Employment Tribunal Allows Claim for Indirect Associative Discrimination

Hello and welcome back to our case of the week blog. This week’s case looks at a landmark employment tribunal decision to uphold a claim for indirect associative discrimination.

What is indirect associative discrimination?

It helps to rehearse the basics of discrimination law.

Direct discrimination is where an individual is treated less favourably because of a protected characteristic. The individual need not possess that characteristic. This is called associative discrimination: an individual suffers less favourable treatment because of their association with an individual with a protected characteristic.

Indirect discrimination is where a provision, criterion, or practice applies equally to all but in fact disadvantages an individual who is part of a group of individuals who share a protected characteristic. The wording of the Equality Act 2010 specifically requires the individual to possess the relevant protected characteristic:

“A person (A) discriminates against another (B) if A applies to B a provision, criterion or practice which is discriminatory in relation to a relevant protected characteristic of B’s.”

There is therefore no room for indirect associative discrimination: B must possess the relevant characteristic that he alleges the measure is indirectly discriminatory towards.

However, the EU directive that the Equality Act 2010 sought to implement (the UK then being a member of the European Union and thus obligated to implement EU law into UK law) includes indirect associative discrimination in its scope. Therefore, if an individual is able to show that they have been treated less favourably because of a PCP that applies equally to all, but negatively impacts them because of their association with an individual with a relevant protected characteristic, they will be able to claim.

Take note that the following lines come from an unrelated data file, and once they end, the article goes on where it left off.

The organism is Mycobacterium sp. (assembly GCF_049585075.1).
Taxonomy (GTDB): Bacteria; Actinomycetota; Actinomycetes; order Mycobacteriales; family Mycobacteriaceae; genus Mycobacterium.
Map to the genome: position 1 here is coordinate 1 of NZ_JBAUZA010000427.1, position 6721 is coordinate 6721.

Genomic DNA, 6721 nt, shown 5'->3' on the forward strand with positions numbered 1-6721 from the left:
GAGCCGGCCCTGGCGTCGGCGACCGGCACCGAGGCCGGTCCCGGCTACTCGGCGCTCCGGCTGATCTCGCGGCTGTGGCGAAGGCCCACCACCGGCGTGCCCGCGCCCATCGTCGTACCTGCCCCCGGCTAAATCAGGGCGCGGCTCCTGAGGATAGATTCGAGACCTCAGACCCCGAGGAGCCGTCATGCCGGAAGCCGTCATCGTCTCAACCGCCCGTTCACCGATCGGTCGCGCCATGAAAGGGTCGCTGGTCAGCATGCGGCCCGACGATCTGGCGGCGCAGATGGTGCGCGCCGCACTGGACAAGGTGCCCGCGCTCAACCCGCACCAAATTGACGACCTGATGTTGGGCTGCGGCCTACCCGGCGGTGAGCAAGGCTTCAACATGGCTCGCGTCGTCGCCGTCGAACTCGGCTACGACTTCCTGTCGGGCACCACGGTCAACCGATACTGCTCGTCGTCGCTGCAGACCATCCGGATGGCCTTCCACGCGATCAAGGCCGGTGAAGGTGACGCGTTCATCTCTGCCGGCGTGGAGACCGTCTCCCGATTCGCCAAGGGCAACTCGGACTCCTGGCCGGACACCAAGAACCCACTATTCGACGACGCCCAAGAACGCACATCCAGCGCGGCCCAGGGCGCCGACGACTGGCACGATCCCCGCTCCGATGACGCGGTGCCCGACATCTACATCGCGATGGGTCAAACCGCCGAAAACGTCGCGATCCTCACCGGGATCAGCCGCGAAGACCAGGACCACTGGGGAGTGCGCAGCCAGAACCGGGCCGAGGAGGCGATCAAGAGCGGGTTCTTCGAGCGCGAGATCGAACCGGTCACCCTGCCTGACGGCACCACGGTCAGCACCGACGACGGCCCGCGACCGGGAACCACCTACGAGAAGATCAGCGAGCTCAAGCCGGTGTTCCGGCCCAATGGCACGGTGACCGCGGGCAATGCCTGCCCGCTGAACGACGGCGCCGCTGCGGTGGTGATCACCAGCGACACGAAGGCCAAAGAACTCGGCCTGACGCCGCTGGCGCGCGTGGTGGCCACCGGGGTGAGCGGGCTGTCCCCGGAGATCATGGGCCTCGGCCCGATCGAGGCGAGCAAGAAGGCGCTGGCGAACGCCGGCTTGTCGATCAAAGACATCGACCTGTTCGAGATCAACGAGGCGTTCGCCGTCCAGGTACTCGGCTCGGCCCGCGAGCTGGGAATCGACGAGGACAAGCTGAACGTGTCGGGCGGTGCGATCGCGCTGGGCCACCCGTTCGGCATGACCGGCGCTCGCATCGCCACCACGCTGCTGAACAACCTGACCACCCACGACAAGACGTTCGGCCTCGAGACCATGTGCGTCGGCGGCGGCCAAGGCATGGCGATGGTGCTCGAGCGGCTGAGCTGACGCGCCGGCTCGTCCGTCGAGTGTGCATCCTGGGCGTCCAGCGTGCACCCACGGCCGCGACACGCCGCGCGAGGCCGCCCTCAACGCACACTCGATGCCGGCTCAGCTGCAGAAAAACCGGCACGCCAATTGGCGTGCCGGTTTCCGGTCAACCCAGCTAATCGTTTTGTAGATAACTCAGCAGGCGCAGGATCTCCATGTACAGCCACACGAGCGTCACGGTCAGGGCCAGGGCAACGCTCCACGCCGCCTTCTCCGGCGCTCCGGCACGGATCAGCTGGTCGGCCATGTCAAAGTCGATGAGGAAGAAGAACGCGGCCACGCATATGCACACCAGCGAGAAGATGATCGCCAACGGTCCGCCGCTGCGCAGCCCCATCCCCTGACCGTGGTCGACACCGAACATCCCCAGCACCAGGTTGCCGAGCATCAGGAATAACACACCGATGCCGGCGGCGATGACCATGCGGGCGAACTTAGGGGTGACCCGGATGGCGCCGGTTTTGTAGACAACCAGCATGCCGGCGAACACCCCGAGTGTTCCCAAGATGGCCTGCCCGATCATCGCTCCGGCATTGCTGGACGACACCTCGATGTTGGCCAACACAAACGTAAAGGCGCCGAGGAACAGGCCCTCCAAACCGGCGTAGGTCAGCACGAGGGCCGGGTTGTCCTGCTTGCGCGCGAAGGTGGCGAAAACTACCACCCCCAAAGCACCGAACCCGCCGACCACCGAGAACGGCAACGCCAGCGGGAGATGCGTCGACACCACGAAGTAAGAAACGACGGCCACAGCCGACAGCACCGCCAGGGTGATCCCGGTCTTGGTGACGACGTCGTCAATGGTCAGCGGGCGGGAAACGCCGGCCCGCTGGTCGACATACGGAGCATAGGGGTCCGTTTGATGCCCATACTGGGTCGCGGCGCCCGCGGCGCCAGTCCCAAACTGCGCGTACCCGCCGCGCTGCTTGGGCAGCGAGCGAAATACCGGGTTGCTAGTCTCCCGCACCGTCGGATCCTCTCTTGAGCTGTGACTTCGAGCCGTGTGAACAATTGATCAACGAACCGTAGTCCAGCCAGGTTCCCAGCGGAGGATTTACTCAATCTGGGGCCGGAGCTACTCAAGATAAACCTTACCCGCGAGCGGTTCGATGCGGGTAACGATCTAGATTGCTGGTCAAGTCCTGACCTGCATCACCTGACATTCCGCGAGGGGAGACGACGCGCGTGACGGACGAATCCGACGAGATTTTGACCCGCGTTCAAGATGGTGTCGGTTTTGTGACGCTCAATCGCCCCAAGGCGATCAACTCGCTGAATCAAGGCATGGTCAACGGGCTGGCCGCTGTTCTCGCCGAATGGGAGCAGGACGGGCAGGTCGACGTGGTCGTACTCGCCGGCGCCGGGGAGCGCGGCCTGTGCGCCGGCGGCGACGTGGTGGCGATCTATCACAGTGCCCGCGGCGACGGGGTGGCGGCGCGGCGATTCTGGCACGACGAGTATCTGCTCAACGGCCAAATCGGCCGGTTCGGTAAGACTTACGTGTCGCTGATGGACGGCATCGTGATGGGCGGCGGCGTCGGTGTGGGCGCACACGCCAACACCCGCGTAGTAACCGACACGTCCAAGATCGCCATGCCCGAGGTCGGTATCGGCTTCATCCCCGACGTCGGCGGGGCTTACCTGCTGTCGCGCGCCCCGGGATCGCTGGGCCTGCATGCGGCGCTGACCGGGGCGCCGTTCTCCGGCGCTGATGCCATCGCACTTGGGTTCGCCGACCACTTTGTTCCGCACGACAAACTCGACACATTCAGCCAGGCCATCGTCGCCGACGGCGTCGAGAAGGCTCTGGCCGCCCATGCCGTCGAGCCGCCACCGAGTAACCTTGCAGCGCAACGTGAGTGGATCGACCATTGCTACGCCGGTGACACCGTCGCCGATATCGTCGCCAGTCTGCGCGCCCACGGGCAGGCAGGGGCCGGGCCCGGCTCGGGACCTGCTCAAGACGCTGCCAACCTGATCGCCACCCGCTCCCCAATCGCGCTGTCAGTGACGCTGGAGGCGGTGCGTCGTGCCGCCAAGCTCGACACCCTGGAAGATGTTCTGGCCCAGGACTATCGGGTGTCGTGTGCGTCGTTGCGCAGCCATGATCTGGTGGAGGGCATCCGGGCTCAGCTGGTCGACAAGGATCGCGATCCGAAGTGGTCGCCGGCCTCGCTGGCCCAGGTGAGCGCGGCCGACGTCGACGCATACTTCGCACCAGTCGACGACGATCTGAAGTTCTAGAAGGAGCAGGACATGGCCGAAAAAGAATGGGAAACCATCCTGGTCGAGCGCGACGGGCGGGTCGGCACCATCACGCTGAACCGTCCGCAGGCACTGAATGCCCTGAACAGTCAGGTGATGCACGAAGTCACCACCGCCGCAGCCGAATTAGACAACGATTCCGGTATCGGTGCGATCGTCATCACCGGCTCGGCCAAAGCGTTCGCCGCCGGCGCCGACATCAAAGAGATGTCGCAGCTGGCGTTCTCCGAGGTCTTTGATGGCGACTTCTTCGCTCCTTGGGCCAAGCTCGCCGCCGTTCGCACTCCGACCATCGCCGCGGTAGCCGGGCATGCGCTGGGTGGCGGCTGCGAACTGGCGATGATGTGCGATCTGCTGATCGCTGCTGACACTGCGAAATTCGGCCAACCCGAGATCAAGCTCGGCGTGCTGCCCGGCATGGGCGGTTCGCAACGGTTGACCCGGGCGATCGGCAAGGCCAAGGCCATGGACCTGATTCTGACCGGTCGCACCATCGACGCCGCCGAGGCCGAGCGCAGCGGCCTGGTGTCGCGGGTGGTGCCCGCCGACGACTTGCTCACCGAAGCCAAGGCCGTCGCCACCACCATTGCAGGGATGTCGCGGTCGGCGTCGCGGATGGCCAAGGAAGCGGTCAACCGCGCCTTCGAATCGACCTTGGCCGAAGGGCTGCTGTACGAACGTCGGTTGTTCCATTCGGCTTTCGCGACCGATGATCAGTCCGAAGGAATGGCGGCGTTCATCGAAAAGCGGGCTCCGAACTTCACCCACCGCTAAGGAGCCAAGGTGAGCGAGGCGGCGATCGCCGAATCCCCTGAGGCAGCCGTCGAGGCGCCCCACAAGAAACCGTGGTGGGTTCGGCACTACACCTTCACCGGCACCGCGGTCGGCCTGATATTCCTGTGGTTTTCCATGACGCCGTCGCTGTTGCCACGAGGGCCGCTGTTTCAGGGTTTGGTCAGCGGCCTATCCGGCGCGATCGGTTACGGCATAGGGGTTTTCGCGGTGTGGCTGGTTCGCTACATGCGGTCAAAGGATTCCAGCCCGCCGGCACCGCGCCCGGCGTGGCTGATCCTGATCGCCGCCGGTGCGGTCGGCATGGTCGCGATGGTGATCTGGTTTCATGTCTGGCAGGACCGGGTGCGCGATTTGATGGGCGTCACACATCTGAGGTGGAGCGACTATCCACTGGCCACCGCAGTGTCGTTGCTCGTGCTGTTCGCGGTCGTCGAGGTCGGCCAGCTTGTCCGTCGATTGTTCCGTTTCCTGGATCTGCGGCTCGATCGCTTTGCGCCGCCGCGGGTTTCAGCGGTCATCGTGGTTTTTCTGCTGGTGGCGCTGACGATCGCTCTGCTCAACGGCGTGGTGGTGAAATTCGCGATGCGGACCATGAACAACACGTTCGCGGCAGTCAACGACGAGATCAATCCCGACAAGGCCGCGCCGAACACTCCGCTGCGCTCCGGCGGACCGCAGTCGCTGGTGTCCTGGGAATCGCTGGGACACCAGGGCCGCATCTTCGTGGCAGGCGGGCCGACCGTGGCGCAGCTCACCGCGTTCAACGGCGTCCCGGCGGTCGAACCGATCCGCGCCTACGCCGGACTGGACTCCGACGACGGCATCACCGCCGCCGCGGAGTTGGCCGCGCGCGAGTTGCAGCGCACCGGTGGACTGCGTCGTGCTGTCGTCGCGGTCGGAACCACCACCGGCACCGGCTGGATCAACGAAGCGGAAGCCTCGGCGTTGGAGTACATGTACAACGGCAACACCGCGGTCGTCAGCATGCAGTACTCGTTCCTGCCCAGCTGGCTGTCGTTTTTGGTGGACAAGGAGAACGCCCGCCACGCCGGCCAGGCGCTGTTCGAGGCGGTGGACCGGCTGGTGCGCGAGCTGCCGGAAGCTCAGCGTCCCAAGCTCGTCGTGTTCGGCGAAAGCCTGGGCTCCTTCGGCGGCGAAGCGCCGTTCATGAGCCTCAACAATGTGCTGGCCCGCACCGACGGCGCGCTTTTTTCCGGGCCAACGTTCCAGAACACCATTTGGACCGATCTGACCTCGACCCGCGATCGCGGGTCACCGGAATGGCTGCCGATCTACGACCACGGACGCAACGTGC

An employment tribunal has just allowed such a claim to proceed; the first time in the UK court system.

The Case

The Claimant worked for Nationwide as a Senior Lending Manager. She worked mostly from home because she had to care for her disabled mother. Nationwide had a re-shuffle and decided that all management staff must work from the office to provide adequate supervision. There was simultaneously a redundancy situation. The Claimant was picked because of her refusal to work exclusively from the office.

She claimed unfair dismissal, direct disability discrimination, indirect disability discrimination, direct sex discrimination, and indirect sex discrimination. All claims failed apart from unfair dismissal and indirect disability discrimination.

Direct disability discrimination failed because the less favourable treatment was not because her mother was disabled. However, indirect discrimination succeeded because the Claimant was put at a particular disadvantage by Nationwide’s PCP of requiring all workers to return to the office, because her mother was disabled, meaning she wouldn’t be able to care for her.

The tribunal disregarded the absence of indirect associative discrimination in the Equality Act 2010, holding that UK law must be compliant with the EU law it seeks to implement (lower courts must still adhere, so far as is possible, with pre-Brexit EU court decisions. Only the Court of Appeal and Supreme Court can diverge).


This is a very important case. Formerly, indirect associative discrimination has not been protected by UK equality law. The Claimant had to actually possess the relevant protected characteristic they alleged the PCP disadvantaged. Although the case is not binding on other tribunals, as it is only a first-tier decision, it suggests tribunals may more readily find that where a PCP disadvantages an individual who has an association with an individual with a protected characteristic, there is indirect discrimination.